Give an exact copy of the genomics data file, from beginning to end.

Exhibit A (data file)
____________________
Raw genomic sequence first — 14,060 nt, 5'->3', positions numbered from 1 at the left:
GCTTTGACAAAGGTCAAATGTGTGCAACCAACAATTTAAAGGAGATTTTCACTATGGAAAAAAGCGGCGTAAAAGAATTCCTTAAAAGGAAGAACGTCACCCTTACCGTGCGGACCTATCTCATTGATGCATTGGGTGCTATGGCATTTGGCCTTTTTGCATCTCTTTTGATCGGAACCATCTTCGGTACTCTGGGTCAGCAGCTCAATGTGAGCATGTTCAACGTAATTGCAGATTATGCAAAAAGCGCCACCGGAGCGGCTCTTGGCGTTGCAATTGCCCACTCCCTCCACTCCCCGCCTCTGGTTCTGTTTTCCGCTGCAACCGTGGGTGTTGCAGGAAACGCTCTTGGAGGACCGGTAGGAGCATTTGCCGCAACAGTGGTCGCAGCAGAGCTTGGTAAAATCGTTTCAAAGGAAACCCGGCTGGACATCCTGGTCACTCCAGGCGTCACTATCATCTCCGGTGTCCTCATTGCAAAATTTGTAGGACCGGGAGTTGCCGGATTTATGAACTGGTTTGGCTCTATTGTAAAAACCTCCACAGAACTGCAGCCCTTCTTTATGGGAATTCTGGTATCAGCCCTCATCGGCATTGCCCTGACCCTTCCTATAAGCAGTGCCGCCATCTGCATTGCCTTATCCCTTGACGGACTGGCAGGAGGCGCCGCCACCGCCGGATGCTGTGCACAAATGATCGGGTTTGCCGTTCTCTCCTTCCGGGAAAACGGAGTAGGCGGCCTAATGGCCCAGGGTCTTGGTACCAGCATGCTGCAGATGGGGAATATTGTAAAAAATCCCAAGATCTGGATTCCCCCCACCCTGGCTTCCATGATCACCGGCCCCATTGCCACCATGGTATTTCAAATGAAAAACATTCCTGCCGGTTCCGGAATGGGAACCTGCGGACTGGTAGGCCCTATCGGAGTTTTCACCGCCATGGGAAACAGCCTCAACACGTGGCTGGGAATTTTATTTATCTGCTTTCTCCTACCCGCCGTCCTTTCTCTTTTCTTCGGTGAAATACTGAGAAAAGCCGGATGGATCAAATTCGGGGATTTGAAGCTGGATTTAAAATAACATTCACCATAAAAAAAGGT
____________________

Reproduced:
Raw genomic sequence first — 14,060 nt, 5'->3', positions numbered from 1 at the left:
GCTTTGACAAAGGTCAAATGTGTGCAACCAACAATTTAAAGGAGATTTTCACTATGGAAAAAAGCGGCGTAAAAGAATTCCTTAAAAGGAAGAACGTCACCCTTACCGTGCGGACCTATCTCATTGATGCATTGGGTGCTATGGCATTTGGCCTTTTTGCATCTCTTTTGATCGGAACCATCTTCGGTACTCTGGGTCAGCAGCTCAATGTGAGCATGTTCAACGTAATTGCAGATTATGCAAAAAGCGCCACCGGAGCGGCTCTTGGCGTTGCAATTGCCCACTCCCTCCACTCCCCGCCTCTGGTTCTGTTTTCCGCTGCAACCGTGGGTGTTGCAGGAAACGCTCTTGGAGGACCGGTAGGAGCATTTGCCGCAACAGTGGTCGCAGCAGAGCTTGGTAAAATCGTTTCAAAGGAAACCCGGCTGGACATCCTGGTCACTCCAGGCGTCACTATCATCTCCGGTGTCCTCATTGCAAAATTTGTAGGACCGGGAGTTGCCGGATTTATGAACTGGTTTGGCTCTATTGTAAAAACCTCCACAGAACTGCAGCCCTTCTTTATGGGAATTCTGGTATCAGCCCTCATCGGCATTGCCCTGACCCTTCCTATAAGCAGTGCCGCCATCTGCATTGCCTTATCCCTTGACGGACTGGCAGGAGGCGCCGCCACCGCCGGATGCTGTGCACAAATGATCGGGTTTGCCGTTCTCTCCTTCCGGGAAAACGGAGTAGGCGGCCTAATGGCCCAGGGTCTTGGTACCAGCATGCTGCAGATGGGGAATATTGTAAAAAATCCCAAGATCTGGATTCCCCCCACCCTGGCTTCCATGATCACCGGCCCCATTGCCACCATGGTATTTCAAATGAAAAACATTCCTGCCGGTTCCGGAATGGGAACCTGCGGACTGGTAGGCCCTATCGGAGTTTTCACCGCCATGGGAAACAGCCTCAACACGTGGCTGGGAATTTTATTTATCTGCTTTCTCCTACCCGCCGTCCTTTCTCTTTTCTTCGGTGAAATACTGAGAAAAGCCGGATGGATCAAATTCGGGGATTTGAAGCTGGATTTAAAATAACATTCACCATAAAAAAAGGT